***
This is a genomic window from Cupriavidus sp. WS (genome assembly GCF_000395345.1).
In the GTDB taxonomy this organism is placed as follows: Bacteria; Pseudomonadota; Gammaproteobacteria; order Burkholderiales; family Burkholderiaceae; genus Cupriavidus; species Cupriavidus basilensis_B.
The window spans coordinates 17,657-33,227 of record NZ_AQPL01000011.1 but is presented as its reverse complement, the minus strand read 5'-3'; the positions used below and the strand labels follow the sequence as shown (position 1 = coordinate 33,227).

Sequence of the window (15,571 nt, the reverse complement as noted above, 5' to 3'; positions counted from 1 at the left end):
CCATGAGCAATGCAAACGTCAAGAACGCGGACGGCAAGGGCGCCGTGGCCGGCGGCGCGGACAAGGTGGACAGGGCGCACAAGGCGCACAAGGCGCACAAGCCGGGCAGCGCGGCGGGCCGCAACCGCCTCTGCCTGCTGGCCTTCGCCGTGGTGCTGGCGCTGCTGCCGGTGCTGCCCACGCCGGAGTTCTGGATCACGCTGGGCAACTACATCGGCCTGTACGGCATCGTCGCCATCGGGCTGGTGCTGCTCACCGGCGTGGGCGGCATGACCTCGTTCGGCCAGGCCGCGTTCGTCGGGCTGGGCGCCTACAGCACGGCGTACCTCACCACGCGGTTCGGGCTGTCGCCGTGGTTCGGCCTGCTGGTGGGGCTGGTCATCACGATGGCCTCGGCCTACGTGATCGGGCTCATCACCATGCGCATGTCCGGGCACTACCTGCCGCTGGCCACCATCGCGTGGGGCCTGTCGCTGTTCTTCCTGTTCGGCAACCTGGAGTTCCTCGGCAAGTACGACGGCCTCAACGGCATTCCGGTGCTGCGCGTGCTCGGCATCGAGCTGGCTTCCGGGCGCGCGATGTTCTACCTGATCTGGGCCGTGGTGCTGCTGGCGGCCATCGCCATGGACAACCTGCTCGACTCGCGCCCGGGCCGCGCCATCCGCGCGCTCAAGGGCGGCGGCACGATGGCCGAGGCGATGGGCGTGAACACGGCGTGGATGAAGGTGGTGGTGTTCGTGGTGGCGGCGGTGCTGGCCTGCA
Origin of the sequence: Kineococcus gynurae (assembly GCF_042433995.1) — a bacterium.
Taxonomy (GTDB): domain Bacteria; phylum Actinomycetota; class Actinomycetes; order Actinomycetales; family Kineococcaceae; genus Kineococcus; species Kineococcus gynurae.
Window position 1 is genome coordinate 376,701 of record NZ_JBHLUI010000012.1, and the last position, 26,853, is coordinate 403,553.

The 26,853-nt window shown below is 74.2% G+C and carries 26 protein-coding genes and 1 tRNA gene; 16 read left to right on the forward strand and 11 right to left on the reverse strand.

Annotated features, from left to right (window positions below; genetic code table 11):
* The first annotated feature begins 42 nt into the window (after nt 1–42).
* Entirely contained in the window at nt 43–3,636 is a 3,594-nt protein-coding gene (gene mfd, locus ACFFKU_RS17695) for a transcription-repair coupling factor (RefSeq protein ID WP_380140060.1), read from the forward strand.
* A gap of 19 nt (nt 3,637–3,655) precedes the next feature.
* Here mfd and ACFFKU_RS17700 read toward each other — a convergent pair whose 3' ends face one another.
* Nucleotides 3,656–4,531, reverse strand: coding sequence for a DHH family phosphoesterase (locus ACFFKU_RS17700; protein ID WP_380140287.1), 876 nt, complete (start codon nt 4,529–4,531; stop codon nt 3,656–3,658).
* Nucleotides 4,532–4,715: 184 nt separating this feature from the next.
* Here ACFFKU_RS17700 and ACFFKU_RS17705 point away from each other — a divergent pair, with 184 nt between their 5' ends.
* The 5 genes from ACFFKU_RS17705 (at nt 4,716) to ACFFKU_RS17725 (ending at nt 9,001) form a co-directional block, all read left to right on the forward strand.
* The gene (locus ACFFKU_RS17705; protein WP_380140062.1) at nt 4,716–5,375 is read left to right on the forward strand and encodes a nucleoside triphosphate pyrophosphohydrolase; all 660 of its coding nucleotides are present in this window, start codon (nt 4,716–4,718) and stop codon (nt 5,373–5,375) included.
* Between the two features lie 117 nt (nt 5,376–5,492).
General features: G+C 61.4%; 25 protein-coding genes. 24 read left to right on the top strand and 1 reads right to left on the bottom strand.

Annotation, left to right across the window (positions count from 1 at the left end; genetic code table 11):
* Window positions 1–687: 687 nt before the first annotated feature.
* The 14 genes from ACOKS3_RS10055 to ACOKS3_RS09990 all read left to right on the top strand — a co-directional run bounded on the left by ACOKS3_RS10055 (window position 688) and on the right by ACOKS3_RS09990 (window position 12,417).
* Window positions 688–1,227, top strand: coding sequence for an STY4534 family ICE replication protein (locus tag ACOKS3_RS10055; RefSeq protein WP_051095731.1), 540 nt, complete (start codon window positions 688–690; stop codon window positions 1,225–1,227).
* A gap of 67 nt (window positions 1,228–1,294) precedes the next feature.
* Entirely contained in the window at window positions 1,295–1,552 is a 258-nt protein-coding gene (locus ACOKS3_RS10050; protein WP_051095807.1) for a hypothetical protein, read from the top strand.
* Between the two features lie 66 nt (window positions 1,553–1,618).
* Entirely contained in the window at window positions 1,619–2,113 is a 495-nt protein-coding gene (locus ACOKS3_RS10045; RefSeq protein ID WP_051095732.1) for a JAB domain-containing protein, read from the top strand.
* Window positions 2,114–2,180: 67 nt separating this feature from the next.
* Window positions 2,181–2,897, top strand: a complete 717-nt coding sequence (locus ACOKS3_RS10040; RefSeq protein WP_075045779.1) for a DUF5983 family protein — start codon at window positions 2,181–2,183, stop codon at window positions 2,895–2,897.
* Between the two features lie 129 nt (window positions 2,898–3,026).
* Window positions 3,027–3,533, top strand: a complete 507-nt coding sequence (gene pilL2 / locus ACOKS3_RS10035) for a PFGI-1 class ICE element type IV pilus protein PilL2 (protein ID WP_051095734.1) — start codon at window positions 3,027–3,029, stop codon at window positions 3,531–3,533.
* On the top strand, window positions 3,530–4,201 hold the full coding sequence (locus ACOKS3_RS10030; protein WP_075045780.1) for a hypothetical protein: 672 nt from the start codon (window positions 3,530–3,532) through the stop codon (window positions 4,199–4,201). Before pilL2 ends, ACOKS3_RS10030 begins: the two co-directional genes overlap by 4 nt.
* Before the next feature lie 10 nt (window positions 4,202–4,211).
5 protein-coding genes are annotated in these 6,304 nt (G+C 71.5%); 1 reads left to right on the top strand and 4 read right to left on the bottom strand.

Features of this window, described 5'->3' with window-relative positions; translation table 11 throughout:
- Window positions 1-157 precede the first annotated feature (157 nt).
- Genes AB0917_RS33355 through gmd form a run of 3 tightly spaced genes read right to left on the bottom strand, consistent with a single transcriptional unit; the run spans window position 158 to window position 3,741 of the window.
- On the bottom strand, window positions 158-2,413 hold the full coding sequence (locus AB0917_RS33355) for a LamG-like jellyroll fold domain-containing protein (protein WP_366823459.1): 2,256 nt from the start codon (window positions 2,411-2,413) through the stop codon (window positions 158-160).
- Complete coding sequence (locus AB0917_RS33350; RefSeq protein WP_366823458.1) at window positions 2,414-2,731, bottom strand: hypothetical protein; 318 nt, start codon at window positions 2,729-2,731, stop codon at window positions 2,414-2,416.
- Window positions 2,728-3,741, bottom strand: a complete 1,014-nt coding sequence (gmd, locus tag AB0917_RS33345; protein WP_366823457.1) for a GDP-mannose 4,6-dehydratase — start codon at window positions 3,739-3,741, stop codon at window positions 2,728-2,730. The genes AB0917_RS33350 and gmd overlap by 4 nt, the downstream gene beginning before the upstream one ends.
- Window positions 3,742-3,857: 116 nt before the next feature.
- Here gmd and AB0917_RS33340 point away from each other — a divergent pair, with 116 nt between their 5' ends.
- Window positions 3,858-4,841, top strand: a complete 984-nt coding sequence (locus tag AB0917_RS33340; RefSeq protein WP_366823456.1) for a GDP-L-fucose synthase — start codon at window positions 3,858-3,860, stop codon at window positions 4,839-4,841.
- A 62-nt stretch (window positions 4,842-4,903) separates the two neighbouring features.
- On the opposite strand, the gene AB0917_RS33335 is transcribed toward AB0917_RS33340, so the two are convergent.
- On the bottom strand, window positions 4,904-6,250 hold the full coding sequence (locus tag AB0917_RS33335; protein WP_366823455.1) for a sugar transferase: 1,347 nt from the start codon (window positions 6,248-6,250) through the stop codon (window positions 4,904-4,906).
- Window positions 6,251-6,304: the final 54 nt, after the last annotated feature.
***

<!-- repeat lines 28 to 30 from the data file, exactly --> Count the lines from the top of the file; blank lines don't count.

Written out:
* Between the two features lie 66 nt (window positions 1,553–1,618).
* Entirely contained in the window at window positions 1,619–2,113 is a 495-nt protein-coding gene (locus ACOKS3_RS10045; RefSeq protein ID WP_051095732.1) for a JAB domain-containing protein, read from the top strand.
* Window positions 2,114–2,180: 67 nt separating this feature from the next.